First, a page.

Ethiopian Prime Minister Abiy Ahmed has been announced as the winner of the 2019 Nobel Peace Prize during the official ceremony at The Norwegian Nobel Institute in Oslo, Norway.
Abiy, who was one of the favourites to win the prize, won the award for his efforts to achieve peace and international cooperation.
One of Abiy's biggest victories was the peace deal, signed in July last year, which ended a nearly 20-year military stalemate with Eritrea following their 1998-2000 border war.
Asle Sveen, a historian who has written several books about the Nobel Peace Prize, told Reuters the deal made Abiy exactly the kind of candidate Alfred Nobel had envisaged for the prize.
"The peace deal has ended a long conflict with Eritrea, and he is very popular for having done this, and he is doing democratic reforms internally," Sveen said.
But some benefits of the peace were short-lived. Land borders opened in July but closed in December with no official explanation.
"Last year's rapprochement appears to have been partly due to the Eritrean president's belief that Abiy's rise marked the eclipse of Tigray's ruling party, which had been his prime antagonist for more than two decades," said Will Davison, an Ethiopia analyst at Crisis Group.
"But although it has lost power at the federal level, Tigray's ruling party remains firmly in control of its own region, which includes a long border with Eritrea, partially explaining why relations between the two nations haven't warmed further."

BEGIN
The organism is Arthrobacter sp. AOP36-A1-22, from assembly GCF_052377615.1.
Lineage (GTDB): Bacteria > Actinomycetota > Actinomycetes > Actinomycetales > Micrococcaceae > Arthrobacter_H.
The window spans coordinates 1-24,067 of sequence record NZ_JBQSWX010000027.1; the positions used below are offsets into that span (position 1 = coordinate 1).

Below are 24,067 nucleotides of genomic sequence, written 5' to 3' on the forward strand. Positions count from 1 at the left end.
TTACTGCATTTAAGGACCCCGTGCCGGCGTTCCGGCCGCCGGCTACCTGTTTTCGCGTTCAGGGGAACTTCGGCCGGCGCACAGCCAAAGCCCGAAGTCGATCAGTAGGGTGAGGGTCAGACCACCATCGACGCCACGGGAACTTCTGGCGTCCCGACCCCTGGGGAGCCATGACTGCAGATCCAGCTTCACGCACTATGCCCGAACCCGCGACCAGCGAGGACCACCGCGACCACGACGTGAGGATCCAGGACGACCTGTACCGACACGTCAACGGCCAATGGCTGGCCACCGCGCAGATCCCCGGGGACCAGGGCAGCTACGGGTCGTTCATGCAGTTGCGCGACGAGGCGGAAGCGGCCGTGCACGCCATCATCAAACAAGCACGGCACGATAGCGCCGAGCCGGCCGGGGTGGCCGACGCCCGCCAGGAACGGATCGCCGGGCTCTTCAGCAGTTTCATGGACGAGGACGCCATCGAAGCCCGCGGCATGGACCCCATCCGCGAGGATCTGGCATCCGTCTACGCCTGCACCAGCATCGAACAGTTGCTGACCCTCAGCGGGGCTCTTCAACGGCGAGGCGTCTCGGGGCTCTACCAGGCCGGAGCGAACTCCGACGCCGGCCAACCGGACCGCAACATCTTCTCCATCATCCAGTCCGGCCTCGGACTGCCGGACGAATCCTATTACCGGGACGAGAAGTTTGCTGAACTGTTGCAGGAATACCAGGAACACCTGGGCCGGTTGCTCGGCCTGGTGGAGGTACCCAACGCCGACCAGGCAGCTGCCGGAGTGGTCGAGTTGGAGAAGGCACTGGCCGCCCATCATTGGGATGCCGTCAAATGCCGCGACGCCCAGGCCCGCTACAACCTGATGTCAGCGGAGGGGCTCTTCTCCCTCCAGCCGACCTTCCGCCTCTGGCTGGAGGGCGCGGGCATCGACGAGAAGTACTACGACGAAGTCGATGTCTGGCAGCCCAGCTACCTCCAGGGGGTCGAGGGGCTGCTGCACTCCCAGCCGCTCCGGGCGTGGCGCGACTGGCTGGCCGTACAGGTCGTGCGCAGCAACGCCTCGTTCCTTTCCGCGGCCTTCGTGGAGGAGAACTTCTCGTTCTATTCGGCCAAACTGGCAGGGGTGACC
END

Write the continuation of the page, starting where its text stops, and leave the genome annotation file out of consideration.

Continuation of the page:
Nebiat, the foreign ministry spokesman, said Eritrea and Ethiopia had restored diplomatic relations, air links and phone connections. "Other engagements are well underway to further institutionalize relations," he said.
Abiy has pushed through reforms at home and abroad. His public renunciation of past abuses drew a line between his administration and that of his predecessor.
He appointed former dissidents to senior roles. Daniel Bekele, a former political prisoner and Africa director at New York-based Human Rights Watch, now heads the government's human rights commission. Birtukan Mideksa, who founded an opposition party and was jailed after a disputed 2005 election, now heads the electoral commission.
But ethnically tinged violence flares frequently, and systemic attempts to address past injustices have been slow. A reconciliation commission set up in December has an unclear mandate, lacks expertise and has only met twice, said Laetitia Bader, an Africa researcher at Human Rights Watch.
"The jury is still out on whether the move will be more than mere window dressing," Bader said.